25 January 2014

Heterosexuality: Priceless

I am going to make the worst pun of the year (so far, anyway).

Here goes:  What I am about to report is just priceless.

Even the most tolerant and understanding of parents may feel concern and even a twinge of disappointment when their kids "come out."  After all, nearly all parents want their kids to be safe, and they naturally worry that their queer son or daughter is at greater risk of being bullied, harassed, assaulted or even killed than a straight (or seemingly-straight) or cisgender kid.  And, let's face it, most parents still have the fantasy  of their kids meeting the "right" person of the opposite gender and having kids.

Of course, even such attitudes and responses are better than trying to "beat it out" of the kid or throwing him or her out of the house.  Then there are those parents who try to use "incentives" to make their kids straight:  They send their kids on "blind" dates with kids of the opposite gender or encourage them to do things considered appropriate to the gender they were assigned at birth.  

I always figured that some parent probably offered financial incentives, though I'd never met or heard about one--until now.

Cecil Chao is a Hong Kong billionaire who claims to have slept with 10,000 women.  One would think that such a man would understand why someone would want to sleep with a women.  So it seems a bit incongruous, at least to me, that he would offer $130 million US to any man who can turn his daughter, who married her girlfriend in France, straight.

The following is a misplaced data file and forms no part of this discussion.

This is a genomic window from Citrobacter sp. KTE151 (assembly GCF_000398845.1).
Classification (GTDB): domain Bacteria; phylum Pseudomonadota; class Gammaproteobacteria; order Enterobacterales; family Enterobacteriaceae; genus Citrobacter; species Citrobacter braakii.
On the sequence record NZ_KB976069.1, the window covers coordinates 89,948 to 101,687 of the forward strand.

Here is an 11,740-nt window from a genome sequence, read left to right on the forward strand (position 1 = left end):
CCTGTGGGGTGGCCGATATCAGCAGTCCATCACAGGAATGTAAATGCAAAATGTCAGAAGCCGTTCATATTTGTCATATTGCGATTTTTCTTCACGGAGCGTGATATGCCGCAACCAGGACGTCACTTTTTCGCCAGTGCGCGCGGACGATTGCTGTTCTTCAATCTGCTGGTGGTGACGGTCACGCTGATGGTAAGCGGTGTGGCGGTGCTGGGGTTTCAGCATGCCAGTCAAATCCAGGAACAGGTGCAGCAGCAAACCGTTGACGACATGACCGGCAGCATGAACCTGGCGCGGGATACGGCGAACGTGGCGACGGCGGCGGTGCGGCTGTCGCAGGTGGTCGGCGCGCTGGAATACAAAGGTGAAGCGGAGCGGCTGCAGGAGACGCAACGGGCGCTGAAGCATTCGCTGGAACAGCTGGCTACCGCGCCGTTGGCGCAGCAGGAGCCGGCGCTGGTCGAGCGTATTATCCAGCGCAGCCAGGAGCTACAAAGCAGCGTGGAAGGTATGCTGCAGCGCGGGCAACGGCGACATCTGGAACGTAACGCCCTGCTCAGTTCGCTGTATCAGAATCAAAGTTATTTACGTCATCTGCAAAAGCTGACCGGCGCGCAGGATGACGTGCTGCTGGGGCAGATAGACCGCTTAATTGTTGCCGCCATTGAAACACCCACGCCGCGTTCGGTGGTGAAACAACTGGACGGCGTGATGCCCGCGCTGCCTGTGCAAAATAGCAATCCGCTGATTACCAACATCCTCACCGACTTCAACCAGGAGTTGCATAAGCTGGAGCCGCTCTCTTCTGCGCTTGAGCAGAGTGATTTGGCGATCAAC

Being the charitable person I am, I am willing to believe he isn't a homophobe.  Perhaps he's just afraid of commitment--or, specifically, committing to a woman--and his daughter's marriage has made it clear.

For her part, his daughter Gigi says she wouldn't mind a man taking  up the offer as long as he's OK with her marriage and is willing to donate at least some of the money to her favorite causes.


Amanda said...

I know what you mean about how some parents may be concerned with their children "coming out". I am 14 and still have not come out to my parents. I am bisexual, but my parents are sometimes against them, or make fun of them. It makes me embarrassed, so I'm nervous to tell them.

Thank you :) your blog is interesting too

Amanda said...

I know what you mean about how sometimes parents can be concerned when their children "come out". I am 14 and have not yet come out to my parents. I am bisexual, but my parents sometimes don't accept them or make fun of them. It makes me nervous when they do, so I get too embarrassed to tell them.

thank you :) i like your blog

Justine Valinotti said...

Hi Amanda--Thank you for your compliments.

I feel for you. If you'd like to correspond with me, please do so!